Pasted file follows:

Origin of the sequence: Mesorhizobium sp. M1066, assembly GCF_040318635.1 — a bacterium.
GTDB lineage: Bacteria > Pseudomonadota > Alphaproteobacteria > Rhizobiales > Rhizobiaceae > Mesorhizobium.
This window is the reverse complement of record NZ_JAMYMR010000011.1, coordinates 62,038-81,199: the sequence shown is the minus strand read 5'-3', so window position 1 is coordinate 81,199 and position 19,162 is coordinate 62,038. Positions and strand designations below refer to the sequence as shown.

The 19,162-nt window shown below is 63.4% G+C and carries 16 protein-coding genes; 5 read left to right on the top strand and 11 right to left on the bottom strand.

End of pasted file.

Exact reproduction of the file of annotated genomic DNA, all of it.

Origin of the sequence: Mesorhizobium sp. M1066, assembly GCF_040318635.1 — a bacterium.
GTDB lineage: Bacteria > Pseudomonadota > Alphaproteobacteria > Rhizobiales > Rhizobiaceae > Mesorhizobium.
This window is the reverse complement of record NZ_JAMYMR010000011.1, coordinates 62,038-81,199: the sequence shown is the minus strand read 5'-3', so window position 1 is coordinate 81,199 and position 19,162 is coordinate 62,038. Positions and strand designations below refer to the sequence as shown.

The 19,162-nt window shown below is 63.4% G+C and carries 16 protein-coding genes; 5 read left to right on the top strand and 11 right to left on the bottom strand.